Wood properties such as density, stiffness and how much wood distorts and shrinks on drying have also become more important. These properties are under moderate to strong genetic control and can be selected for. There is now a GF Plus rating for wood density, while trees which have excessive spiral grain − the angle that the grain spirals around a tree, rather than running parallel to its trunk − are generally culled from breeding populations.
Other traits that are increasingly of interest include stiffness and reducing flaws such as external resin bleeding and internal checking. As the climate changes, improving resistance to drought to help trees cope with the expected warmer and dryer conditions could become another focus.
Site and silviculture
The environment in which a tree grows has a big influence on its growth, form and wood properties and can often trump genetics. The effect of temperature on wood properties is a good example. From north to south in New Zealand, the density of radiata pine decreases. While this might seem counter-intuitive at first due to the perception that slower growth is associated with denser wood, the main factor driving wood density and stiffness is the amount of late wood which is laid down in autumn. With the longer and warmer autumns found in the north and east, more late wood is formed in these regions.
Forest owners cannot alter the temperature, rainfall or the elevation of their sites, but they can make decisions on how to manage their forests. Factors they can control include stocking levels, and whether or not to prune. These forest management decisions and their effect on tree growth and wood quality have been the subject of intense research over the last 40 years.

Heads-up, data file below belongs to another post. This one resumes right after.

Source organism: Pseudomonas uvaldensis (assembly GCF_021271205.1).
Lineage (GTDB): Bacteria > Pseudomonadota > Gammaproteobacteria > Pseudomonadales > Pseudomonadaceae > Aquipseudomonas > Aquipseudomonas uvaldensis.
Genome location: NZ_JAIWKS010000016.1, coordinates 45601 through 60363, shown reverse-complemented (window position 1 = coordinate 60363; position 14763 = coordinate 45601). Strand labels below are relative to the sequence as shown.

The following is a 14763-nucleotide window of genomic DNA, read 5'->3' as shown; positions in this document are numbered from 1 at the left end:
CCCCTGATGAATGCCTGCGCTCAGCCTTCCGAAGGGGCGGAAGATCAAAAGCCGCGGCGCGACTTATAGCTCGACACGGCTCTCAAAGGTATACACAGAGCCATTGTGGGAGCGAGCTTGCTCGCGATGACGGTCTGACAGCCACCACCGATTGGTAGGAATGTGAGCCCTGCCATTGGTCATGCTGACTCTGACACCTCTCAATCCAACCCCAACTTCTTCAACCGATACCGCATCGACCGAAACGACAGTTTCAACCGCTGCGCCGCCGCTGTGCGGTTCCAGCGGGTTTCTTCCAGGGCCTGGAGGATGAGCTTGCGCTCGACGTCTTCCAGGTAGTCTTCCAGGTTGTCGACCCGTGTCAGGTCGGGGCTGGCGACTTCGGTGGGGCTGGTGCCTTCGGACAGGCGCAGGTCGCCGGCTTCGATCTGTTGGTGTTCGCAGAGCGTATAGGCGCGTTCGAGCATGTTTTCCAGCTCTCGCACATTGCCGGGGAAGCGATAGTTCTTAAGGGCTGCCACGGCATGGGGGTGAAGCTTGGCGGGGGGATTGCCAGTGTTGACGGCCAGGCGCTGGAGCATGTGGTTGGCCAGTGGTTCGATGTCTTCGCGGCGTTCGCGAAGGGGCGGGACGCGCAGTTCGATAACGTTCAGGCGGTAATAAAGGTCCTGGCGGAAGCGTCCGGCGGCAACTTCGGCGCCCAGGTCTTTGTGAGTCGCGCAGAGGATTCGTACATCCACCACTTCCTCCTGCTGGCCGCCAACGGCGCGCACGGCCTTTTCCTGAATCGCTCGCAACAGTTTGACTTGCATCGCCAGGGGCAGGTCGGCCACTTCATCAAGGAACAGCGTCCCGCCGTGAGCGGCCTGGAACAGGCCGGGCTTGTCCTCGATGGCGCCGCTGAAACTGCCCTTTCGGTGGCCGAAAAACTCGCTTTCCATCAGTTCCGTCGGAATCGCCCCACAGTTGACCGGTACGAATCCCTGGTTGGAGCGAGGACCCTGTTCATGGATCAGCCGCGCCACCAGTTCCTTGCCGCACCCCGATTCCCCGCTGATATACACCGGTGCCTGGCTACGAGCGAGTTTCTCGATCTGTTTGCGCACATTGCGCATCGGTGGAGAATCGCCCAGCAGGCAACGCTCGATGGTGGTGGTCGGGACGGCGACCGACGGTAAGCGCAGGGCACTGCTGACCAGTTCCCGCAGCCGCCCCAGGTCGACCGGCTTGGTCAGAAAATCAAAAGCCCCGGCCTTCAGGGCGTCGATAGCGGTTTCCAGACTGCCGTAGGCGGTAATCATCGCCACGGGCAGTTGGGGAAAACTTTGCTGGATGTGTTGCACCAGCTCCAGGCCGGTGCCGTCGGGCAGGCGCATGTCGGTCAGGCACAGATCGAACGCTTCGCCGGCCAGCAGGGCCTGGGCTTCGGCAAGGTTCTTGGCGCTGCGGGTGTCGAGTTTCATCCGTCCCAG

Trials looking at stocking levels have shown that, across all sites, the greatest standing volume in cubic metres per hectare is achieved with a thinning to a final crop stocking of between 400 and 600 stems per hectare. This is somewhat higher than stocking levels in many current forests. With smaller price differentials between main log grades, there can be significant financial penalties from understocking a site because volume usually determines value. Stocking level is also related to wood density and stiffness, with higher values of these wood properties found in stands with higher stocking levels of 400 stems a hectare or more.
To prune or not to prune
Pruning affects growth and wood properties. To prune or not to prune is currently a question that many forest growers, both big and small, are asking. The decision about pruning depends on whether structural timber or appearance timber will be grown, which in turn is largely influenced by the prices for different log grades.
In the mid-1990s there was a large price differential for pruned logs, but this has generally diminished, although currently the differential is the highest it has been for a number of years. Without this substantial premium for pruned logs, pruned stands with low stocking densities have substantially lower volumes than unpruned stands and will produce lower financial returns.
Harvesting has started on an extensive network of silviculture-breeds trials containing seedlots within different levels of genetic improvement under different silvicultural regimes which span locations from Northland to Southland. This will continue over the next few years giving scientists and foresters a unique opportunity to examine the effects of site, silviculture and genetics on volume, value and wood properties at the end of the rotation.